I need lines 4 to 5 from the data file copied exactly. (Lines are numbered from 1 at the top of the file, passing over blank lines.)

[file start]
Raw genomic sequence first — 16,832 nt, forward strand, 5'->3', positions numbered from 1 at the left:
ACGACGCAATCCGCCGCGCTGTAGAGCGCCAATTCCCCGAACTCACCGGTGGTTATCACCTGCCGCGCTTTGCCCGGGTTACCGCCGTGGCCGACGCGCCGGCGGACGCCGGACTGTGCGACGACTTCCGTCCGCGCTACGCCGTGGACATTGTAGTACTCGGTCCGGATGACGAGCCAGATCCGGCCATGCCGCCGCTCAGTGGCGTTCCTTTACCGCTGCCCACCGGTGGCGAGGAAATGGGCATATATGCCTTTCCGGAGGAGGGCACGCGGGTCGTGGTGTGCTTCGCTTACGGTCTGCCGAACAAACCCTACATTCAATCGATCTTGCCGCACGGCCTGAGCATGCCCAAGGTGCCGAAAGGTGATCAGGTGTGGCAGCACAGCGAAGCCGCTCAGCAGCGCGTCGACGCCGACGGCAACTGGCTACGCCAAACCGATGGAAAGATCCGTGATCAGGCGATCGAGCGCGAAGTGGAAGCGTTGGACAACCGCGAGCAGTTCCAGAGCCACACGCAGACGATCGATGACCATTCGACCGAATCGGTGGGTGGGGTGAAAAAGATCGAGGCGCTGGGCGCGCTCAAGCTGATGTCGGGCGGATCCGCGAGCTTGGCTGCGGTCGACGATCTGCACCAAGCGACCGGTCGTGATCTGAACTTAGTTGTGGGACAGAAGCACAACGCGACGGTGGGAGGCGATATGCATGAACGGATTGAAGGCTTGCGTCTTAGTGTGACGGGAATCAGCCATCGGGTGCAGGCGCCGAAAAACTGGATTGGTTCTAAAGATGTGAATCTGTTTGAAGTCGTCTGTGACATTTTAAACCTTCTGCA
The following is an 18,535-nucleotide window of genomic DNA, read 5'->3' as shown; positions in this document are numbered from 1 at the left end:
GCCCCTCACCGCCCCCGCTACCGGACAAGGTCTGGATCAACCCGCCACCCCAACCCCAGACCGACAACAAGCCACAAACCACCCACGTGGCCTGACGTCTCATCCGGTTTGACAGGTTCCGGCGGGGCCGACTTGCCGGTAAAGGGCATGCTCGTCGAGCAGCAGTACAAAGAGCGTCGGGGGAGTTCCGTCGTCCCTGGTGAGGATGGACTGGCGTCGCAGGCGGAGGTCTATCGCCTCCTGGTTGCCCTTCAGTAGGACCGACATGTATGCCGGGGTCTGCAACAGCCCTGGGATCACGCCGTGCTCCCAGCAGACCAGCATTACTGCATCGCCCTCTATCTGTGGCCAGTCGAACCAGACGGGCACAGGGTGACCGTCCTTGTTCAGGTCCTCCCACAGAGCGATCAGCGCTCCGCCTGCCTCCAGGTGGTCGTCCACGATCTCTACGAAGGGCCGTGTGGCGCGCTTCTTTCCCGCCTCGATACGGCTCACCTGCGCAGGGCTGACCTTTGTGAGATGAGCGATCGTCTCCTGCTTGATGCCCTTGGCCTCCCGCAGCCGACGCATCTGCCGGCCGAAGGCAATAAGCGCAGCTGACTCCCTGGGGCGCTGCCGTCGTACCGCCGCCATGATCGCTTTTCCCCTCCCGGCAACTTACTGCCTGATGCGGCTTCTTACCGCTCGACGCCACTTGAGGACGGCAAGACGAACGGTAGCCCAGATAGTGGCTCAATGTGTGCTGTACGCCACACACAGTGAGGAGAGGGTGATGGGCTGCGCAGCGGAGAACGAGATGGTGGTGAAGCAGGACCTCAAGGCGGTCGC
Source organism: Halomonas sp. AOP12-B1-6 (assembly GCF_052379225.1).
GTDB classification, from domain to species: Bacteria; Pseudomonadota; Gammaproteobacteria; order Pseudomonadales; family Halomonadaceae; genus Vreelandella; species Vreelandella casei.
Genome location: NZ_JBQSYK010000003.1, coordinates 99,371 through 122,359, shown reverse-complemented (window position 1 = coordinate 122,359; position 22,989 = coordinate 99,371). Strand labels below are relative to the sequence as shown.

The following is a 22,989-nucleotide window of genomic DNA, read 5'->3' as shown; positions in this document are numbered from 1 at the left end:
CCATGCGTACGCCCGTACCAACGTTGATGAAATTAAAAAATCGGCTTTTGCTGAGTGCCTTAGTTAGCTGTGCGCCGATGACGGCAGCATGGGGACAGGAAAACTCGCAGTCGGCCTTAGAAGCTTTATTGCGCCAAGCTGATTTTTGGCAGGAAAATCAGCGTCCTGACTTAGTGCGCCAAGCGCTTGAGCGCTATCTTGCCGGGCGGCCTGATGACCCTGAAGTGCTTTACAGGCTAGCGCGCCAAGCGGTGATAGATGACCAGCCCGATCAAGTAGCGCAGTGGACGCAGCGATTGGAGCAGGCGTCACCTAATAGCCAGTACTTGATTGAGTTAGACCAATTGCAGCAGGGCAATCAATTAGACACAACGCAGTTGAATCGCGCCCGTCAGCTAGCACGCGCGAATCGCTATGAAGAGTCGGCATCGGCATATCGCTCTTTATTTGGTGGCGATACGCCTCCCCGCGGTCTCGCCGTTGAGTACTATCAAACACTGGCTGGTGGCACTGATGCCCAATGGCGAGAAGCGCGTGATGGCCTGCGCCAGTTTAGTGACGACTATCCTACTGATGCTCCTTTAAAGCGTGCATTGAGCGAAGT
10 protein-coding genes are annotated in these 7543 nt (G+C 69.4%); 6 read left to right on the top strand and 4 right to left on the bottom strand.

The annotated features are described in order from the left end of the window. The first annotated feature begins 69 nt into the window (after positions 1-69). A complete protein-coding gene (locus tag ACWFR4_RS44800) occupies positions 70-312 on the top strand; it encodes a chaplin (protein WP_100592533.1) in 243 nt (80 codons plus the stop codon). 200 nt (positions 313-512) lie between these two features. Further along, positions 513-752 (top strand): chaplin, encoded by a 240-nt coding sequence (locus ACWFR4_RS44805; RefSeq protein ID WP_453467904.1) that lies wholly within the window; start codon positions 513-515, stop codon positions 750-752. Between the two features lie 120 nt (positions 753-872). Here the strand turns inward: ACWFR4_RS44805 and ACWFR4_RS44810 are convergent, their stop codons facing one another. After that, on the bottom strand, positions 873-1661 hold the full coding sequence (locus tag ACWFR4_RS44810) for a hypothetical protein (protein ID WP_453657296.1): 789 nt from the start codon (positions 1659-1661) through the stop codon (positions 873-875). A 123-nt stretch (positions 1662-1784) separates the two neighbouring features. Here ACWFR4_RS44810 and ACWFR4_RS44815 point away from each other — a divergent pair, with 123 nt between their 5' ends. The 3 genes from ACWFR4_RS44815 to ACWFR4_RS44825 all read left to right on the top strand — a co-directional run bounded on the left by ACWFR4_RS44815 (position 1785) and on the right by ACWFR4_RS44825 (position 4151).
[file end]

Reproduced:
GCCCCTCACCGCCCCCGCTACCGGACAAGGTCTGGATCAACCCGCCACCCCAACCCCAGACCGACAACAAGCCACAAACCACCCACGTGGCCTGACGTCTCATCCGGTTTGACAGGTTCCGGCGGGGCCGACTTGCCGGTAAAGGGCATGCTCGTCGAGCAGCAGTACAAAGAGCGTCGGGGGAGTTCCGTCGTCCCTGGTGAGGATGGACTGGCGTCGCAGGCGGAGGTCTATCGCCTCCTGGTTGCCCTTCAGTAGGACCGACATGTATGCCGGGGTCTGCAACAGCCCTGGGATCACGCCGTGCTCCCAGCAGACCAGCATTACTGCATCGCCCTCTATCTGTGGCCAGTCGAACCAGACGGGCACAGGGTGACCGTCCTTGTTCAGGTCCTCCCACAGAGCGATCAGCGCTCCGCCTGCCTCCAGGTGGTCGTCCACGATCTCTACGAAGGGCCGTGTGGCGCGCTTCTTTCCCGCCTCGATACGGCTCACCTGCGCAGGGCTGACCTTTGTGAGATGAGCGATCGTCTCCTGCTTGATGCCCTTGGCCTCCCGCAGCCGACGCATCTGCCGGCCGAAGGCAATAAGCGCAGCTGACTCCCTGGGGCGCTGCCGTCGTACCGCCGCCATGATCGCTTTTCCCCTCCCGGCAACTTACTGCCTGATGCGGCTTCTTACCGCTCGACGCCACTTGAGGACGGCAAGACGAACGGTAGCCCAGATAGTGGCTCAATGTGTGCTGTACGCCACACACAGTGAGGAGAGGGTGATGGGCTGCGCAGCGGAGAACGAGATGGTGGTGAAGCAGGACCTCAAGGCGGTCGC
Source organism: Halomonas sp. AOP12-B1-6 (assembly GCF_052379225.1).